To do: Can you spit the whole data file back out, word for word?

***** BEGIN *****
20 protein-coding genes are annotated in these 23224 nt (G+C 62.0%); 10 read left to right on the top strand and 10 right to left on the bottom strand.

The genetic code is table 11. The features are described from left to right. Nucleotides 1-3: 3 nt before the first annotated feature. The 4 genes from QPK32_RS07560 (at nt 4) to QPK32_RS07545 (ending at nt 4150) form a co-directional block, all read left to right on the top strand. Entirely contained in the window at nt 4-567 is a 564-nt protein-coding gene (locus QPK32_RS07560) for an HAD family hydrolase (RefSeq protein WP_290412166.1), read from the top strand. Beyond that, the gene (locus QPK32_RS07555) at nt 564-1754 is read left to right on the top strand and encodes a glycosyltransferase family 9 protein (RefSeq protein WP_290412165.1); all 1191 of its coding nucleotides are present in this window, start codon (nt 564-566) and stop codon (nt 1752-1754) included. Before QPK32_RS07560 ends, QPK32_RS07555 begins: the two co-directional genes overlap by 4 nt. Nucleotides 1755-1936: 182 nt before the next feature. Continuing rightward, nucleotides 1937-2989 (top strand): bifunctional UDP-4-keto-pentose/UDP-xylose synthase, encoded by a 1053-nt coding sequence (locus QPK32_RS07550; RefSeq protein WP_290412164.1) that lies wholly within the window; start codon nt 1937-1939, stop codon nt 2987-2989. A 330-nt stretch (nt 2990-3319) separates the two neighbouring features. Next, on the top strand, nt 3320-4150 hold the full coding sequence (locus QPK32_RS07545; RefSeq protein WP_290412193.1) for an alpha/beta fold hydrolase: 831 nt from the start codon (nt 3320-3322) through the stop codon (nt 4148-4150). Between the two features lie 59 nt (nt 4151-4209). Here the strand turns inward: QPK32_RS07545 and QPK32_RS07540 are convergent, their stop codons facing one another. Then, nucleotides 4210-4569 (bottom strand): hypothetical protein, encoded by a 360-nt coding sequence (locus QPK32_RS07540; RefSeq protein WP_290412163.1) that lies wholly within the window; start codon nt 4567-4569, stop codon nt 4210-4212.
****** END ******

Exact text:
20 protein-coding genes are annotated in these 23224 nt (G+C 62.0%); 10 read left to right on the top strand and 10 right to left on the bottom strand.

The genetic code is table 11. The features are described from left to right. Nucleotides 1-3: 3 nt before the first annotated feature. The 4 genes from QPK32_RS07560 (at nt 4) to QPK32_RS07545 (ending at nt 4150) form a co-directional block, all read left to right on the top strand. Entirely contained in the window at nt 4-567 is a 564-nt protein-coding gene (locus QPK32_RS07560) for an HAD family hydrolase (RefSeq protein WP_290412166.1), read from the top strand. Beyond that, the gene (locus QPK32_RS07555) at nt 564-1754 is read left to right on the top strand and encodes a glycosyltransferase family 9 protein (RefSeq protein WP_290412165.1); all 1191 of its coding nucleotides are present in this window, start codon (nt 564-566) and stop codon (nt 1752-1754) included. Before QPK32_RS07560 ends, QPK32_RS07555 begins: the two co-directional genes overlap by 4 nt. Nucleotides 1755-1936: 182 nt before the next feature. Continuing rightward, nucleotides 1937-2989 (top strand): bifunctional UDP-4-keto-pentose/UDP-xylose synthase, encoded by a 1053-nt coding sequence (locus QPK32_RS07550; RefSeq protein WP_290412164.1) that lies wholly within the window; start codon nt 1937-1939, stop codon nt 2987-2989. A 330-nt stretch (nt 2990-3319) separates the two neighbouring features. Next, on the top strand, nt 3320-4150 hold the full coding sequence (locus QPK32_RS07545; RefSeq protein WP_290412193.1) for an alpha/beta fold hydrolase: 831 nt from the start codon (nt 3320-3322) through the stop codon (nt 4148-4150). Between the two features lie 59 nt (nt 4151-4209). Here the strand turns inward: QPK32_RS07545 and QPK32_RS07540 are convergent, their stop codons facing one another. Then, nucleotides 4210-4569 (bottom strand): hypothetical protein, encoded by a 360-nt coding sequence (locus QPK32_RS07540; RefSeq protein WP_290412163.1) that lies wholly within the window; start codon nt 4567-4569, stop codon nt 4210-4212.